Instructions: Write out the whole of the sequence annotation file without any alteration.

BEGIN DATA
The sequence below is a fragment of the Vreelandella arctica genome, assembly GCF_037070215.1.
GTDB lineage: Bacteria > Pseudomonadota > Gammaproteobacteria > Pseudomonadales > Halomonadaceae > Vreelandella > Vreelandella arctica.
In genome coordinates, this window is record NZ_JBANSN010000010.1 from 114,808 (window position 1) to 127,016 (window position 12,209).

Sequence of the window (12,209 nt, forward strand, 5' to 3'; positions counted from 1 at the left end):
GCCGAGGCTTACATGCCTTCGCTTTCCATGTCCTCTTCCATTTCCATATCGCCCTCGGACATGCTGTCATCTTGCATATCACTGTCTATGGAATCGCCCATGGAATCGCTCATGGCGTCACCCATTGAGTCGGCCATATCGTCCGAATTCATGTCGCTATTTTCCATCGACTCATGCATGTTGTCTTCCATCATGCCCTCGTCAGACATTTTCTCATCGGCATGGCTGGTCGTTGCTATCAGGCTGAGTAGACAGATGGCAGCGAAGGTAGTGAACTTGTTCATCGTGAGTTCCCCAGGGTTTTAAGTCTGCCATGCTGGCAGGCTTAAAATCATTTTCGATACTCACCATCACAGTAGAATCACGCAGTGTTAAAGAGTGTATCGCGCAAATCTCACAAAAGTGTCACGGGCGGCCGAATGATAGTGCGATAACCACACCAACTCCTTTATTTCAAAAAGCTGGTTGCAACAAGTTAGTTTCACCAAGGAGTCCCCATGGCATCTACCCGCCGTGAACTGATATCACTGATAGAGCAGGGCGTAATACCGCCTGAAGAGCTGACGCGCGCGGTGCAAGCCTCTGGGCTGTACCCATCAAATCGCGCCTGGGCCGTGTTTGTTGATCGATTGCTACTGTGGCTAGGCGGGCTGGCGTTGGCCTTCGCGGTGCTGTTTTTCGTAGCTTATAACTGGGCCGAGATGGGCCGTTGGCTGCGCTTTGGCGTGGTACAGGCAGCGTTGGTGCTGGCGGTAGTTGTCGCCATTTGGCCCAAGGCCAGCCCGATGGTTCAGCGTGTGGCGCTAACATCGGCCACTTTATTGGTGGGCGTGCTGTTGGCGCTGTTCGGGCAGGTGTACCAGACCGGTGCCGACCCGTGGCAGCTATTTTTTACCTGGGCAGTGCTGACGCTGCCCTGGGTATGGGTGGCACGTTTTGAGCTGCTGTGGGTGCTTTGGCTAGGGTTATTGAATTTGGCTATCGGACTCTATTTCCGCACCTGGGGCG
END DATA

The sequence below is a fragment of the Vreelandella arctica genome, assembly GCF_037070215.1.
GTDB lineage: Bacteria > Pseudomonadota > Gammaproteobacteria > Pseudomonadales > Halomonadaceae > Vreelandella > Vreelandella arctica.
In genome coordinates, this window is record NZ_JBANSN010000010.1 from 114,808 (window position 1) to 127,016 (window position 12,209).

Sequence of the window (12,209 nt, forward strand, 5' to 3'; positions counted from 1 at the left end):
GCCGAGGCTTACATGCCTTCGCTTTCCATGTCCTCTTCCATTTCCATATCGCCCTCGGACATGCTGTCATCTTGCATATCACTGTCTATGGAATCGCCCATGGAATCGCTCATGGCGTCACCCATTGAGTCGGCCATATCGTCCGAATTCATGTCGCTATTTTCCATCGACTCATGCATGTTGTCTTCCATCATGCCCTCGTCAGACATTTTCTCATCGGCATGGCTGGTCGTTGCTATCAGGCTGAGTAGACAGATGGCAGCGAAGGTAGTGAACTTGTTCATCGTGAGTTCCCCAGGGTTTTAAGTCTGCCATGCTGGCAGGCTTAAAATCATTTTCGATACTCACCATCACAGTAGAATCACGCAGTGTTAAAGAGTGTATCGCGCAAATCTCACAAAAGTGTCACGGGCGGCCGAATGATAGTGCGATAACCACACCAACTCCTTTATTTCAAAAAGCTGGTTGCAACAAGTTAGTTTCACCAAGGAGTCCCCATGGCATCTACCCGCCGTGAACTGATATCACTGATAGAGCAGGGCGTAATACCGCCTGAAGAGCTGACGCGCGCGGTGCAAGCCTCTGGGCTGTACCCATCAAATCGCGCCTGGGCCGTGTTTGTTGATCGATTGCTACTGTGGCTAGGCGGGCTGGCGTTGGCCTTCGCGGTGCTGTTTTTCGTAGCTTATAACTGGGCCGAGATGGGCCGTTGGCTGCGCTTTGGCGTGGTACAGGCAGCGTTGGTGCTGGCGGTAGTTGTCGCCATTTGGCCCAAGGCCAGCCCGATGGTTCAGCGTGTGGCGCTAACATCGGCCACTTTATTGGTGGGCGTGCTGTTGGCGCTGTTCGGGCAGGTGTACCAGACCGGTGCCGACCCGTGGCAGCTATTTTTTACCTGGGCAGTGCTGACGCTGCCCTGGGTATGGGTGGCACGTTTTGAGCTGCTGTGGGTGCTTTGGCTAGGGTTATTGAATTTGGCTATCGGACTCTATTTCCGCACCTGGGGCG